May 24, 2020 – Ascension Sunday (7th Sunday of Easter) – Sermon by The Rt. Rev. Donald Phillips
Let us pray. Gracious God, we thank you for your presence in this time and place and within each one of us. Help us to open our minds, our hearts, our whole lives to receive the gift of your living Word for us this day. And may the words of my mouth, and the meditations of all our hearts, be acceptable in your sight, O Lord, our strength and our redeemer. Amen.
Today is “Ascension Sunday.” It is the second last Sunday of the Easter season. Ascension Day was actually last Thursday – 40 days after Easter – because Luke tells in the Acts of the Apostles that the Risen Christ interacted with the disciples for 40 days. The Feast of Pentecost (which means 50) is celebrated next Sunday – 50 days after the resurrection. So therefore Ascension Day ends up being on a Thursday – 10 days before Pentecost – not because we think that the Ascension actually happened on a Thursday!
So what does the Ascension of our Lord Jesus Christ mean for us as Christian disciples two thousand years later? Today’s Collect Prayer tells us the primary truth – “that Christ might rule over all things as Lord.” That doesn’t mean that we necessarily understand what those things are, or how that rule shows itself. But, ultimately, the Risen Christ is Lord over every thing. This reality is what enabled those early Christians to face the challenges of this earthly life, and it is what enables us to face the challenges of our life today.
But there is much more going on here than just a reassurance of who is Lord of all of creation? In both the Acts reading and the Gospel reading Jesus tells us, “You are my witnesses.”, – not just about the resurrection but witnesses to the reality of who Jesus is and God’s continuing purpose in and through the Risen Christ.
One thing we all know. If you’re going to be a witness for someone you must know them! When you stand up as a witness for a bride or groom at their wedding, you are testifying in word and action that these people are who they say they are, and that what they are doing has integrity and virtue. You have to know them! And so we are blessed by the prayer in today’s 2nd reading from the letter to the Ephesians. It reads, “I pray that the God of our Lord Jesus Christ … may give you a spirit of wisdom and revelation as you come to know him.” The author then makes a fascinating statement – “with the eyes of your heart enlightened.” Of course, to the author in the 1st century, the heart was not a cardiac muscle. It was the seat of our emotions and our will. So this is not just a cognitive knowledge of the Risen Christ. It is much more fulsome.
And the author continues – that you may know 3 things:
First – “the hope to which he has called you” – the absolute immensity of being a child of God.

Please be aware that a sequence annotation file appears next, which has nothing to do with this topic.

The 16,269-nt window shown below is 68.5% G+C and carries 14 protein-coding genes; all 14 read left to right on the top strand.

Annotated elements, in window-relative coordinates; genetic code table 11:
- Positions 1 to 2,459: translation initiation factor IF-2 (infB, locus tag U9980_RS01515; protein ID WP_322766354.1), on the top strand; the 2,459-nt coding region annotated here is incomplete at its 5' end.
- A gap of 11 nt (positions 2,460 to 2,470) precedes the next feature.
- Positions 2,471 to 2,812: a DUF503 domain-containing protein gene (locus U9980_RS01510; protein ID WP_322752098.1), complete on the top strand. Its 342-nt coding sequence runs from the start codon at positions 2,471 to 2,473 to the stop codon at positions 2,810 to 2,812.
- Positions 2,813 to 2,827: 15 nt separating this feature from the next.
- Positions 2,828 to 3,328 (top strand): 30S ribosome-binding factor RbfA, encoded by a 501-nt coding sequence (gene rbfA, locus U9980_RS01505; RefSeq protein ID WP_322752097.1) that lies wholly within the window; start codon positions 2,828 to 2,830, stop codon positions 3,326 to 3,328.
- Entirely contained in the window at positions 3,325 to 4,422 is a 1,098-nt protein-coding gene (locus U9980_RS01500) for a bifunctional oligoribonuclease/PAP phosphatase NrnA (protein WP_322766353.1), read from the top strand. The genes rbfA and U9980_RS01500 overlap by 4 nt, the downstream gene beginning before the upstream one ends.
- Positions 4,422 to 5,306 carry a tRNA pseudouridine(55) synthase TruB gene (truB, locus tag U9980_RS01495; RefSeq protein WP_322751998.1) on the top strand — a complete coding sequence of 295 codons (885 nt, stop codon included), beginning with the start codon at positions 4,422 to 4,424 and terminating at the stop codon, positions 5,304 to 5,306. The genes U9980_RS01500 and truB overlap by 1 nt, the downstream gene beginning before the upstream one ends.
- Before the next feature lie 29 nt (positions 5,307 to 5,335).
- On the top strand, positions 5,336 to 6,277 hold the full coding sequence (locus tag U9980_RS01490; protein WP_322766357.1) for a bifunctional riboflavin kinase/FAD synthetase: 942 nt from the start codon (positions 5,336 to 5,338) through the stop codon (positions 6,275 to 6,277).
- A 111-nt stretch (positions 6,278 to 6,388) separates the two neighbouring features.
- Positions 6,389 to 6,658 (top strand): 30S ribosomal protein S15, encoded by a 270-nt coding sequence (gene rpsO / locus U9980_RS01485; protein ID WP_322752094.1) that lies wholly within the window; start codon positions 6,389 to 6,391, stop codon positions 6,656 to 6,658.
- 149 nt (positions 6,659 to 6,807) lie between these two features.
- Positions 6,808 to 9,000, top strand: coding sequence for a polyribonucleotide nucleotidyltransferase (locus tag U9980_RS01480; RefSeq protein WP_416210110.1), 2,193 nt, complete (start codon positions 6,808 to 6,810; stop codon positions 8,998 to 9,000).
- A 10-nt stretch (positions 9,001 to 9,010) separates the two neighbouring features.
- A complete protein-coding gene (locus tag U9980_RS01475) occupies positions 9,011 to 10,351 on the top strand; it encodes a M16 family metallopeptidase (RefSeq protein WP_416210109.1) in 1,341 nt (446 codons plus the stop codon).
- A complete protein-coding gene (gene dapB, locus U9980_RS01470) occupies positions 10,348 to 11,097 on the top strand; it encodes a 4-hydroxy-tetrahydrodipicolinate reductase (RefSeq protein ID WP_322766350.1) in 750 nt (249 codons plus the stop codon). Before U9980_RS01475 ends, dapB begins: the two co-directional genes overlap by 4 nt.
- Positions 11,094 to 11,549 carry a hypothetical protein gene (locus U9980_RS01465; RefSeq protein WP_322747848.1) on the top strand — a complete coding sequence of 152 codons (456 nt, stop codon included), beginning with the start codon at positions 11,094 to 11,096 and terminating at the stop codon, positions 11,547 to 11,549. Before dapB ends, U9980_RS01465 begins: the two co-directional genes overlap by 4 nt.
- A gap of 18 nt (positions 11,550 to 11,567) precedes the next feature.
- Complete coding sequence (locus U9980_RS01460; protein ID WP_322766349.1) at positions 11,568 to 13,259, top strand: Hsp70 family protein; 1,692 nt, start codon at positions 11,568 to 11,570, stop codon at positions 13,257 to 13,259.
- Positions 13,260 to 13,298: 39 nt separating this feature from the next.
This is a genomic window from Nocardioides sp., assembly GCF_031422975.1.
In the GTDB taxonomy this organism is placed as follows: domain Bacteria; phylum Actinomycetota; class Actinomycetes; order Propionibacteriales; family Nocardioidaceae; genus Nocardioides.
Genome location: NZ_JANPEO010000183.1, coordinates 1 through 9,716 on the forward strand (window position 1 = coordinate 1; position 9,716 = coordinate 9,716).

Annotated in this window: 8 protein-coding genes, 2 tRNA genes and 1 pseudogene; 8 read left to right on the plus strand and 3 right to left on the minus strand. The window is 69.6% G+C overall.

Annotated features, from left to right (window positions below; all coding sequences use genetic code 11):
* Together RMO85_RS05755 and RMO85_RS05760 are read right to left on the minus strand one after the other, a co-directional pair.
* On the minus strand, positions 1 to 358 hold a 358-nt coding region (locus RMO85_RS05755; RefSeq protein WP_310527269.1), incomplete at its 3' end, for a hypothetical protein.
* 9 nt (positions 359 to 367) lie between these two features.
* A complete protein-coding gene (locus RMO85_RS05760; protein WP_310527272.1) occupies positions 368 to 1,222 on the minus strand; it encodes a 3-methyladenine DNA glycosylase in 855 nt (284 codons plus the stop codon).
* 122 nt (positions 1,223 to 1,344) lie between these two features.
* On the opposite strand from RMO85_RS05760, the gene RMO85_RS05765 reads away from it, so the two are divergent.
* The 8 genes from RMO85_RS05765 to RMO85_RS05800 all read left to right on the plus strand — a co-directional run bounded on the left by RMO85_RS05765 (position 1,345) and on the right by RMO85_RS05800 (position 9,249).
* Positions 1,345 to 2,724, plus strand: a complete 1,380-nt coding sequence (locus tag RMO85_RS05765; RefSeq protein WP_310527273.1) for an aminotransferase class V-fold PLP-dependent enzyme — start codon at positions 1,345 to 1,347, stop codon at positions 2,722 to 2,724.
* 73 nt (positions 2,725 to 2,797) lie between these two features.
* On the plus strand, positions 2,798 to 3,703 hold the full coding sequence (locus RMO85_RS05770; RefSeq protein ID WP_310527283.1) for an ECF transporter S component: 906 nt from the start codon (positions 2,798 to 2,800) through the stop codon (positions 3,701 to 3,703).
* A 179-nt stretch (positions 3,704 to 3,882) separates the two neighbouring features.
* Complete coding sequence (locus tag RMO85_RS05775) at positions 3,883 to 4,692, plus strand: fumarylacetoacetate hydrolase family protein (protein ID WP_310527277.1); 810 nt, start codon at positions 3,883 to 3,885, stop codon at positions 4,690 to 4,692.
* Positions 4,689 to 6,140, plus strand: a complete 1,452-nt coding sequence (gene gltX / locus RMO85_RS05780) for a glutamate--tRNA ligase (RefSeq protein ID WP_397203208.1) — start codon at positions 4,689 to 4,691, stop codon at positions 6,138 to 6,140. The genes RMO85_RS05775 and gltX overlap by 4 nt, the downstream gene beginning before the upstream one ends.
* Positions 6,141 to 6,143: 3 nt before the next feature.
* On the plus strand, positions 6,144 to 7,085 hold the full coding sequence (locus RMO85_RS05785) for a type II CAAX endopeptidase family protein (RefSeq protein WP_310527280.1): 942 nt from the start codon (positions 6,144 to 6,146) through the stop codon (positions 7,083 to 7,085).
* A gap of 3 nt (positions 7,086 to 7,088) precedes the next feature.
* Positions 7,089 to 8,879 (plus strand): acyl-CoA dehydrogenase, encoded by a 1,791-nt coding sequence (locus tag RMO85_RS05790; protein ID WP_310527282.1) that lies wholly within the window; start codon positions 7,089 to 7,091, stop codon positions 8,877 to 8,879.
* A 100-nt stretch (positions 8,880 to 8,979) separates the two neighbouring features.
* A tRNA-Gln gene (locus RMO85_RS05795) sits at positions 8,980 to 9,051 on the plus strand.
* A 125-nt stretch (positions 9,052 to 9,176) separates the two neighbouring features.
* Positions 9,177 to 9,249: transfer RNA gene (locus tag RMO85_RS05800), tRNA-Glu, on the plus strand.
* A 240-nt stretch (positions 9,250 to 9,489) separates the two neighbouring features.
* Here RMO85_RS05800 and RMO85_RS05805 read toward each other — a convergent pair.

Secondly – “the riches of his glorious inheritance among the saints” – the amazing life you have been given alongside fellow disciples.
And thirdly, “the immeasurable greatness of his power for us who believe” – that we will get a grasp of what God has and will empower us to accomplish.
The author of Ephesians continues by describing what God has done in Christ – both in Jesus’ earthly life and in his Resurrection and Ascension – and wraps it up with this statement – “has made him head over all things for the church which is his body, the fullness of him who fills all in all.”
Now wait a minute! What was that about the Church? The Church is Christ’s body – completely – fully. Yes, that is precisely what the Ascension of Christ and the sending of the Holy Spirit accomplishes. The Church is Christ’s Body – not theoretically – or metaphorically – or theologically – but really. The Holy Spirit empowers us to be Christ’s Body – together. And every local Church (like All Saints) is a local manifestation of this.
Now it’s not as though each of us, as we found our way to All Saints parish, checked out an alphabetical listing of churches in Winnipeg and stopped at “A” for Anglican; and then stopped again at “A” for All Saints. No. The Holy Spirit called you into this community to realize and live out your relationship with and in Christ here – together. This Christian community brings your Christian faith to life and nourishes it to be Christ’s witness in the world. You and I are continuing “products” (a kind of “ripple” effect) of the Ascension and of Pentecost.
Now this may seem like an awkward message to take in while we’re all separated in our own homes by physical distance – and feeling as though we’re “All Saints” in name only. Not so! In fact, expressing our worship through “virtual closeness” should only heighten the fact that we really are inseparable – joined in Christ and to one another – eternally.
But Christ adds an important function and purpose for his Body – in the world. Have you noticed lately how much more aware we are of other people during the restrictions of this pandemic? We greet people out on walks. We thank store clerks. We praise front-line workers. We worry about the Province of Quebec and its pandemic challenges. There is a real heightened sense of “we’re in this together” – a sense of the global, human community. That sense, that realization, is a gift – because that is what God sees – not an “us and them” – only an “us.” And that is precisely what God’s purpose is for this Body of Christ in the world – to witness to the loving reality that God has shared humanity with all human flesh in the person of Jesus. And this Jesus has claimed us all and taken us with him in his Ascension as Lord of the whole created order.
And so, now, may we receive the spirit of wisdom and revelation as we come to know him; and may we, with the eyes of our hearts enlightened, know the hope to which he has called us. Thanks be to God. Amen.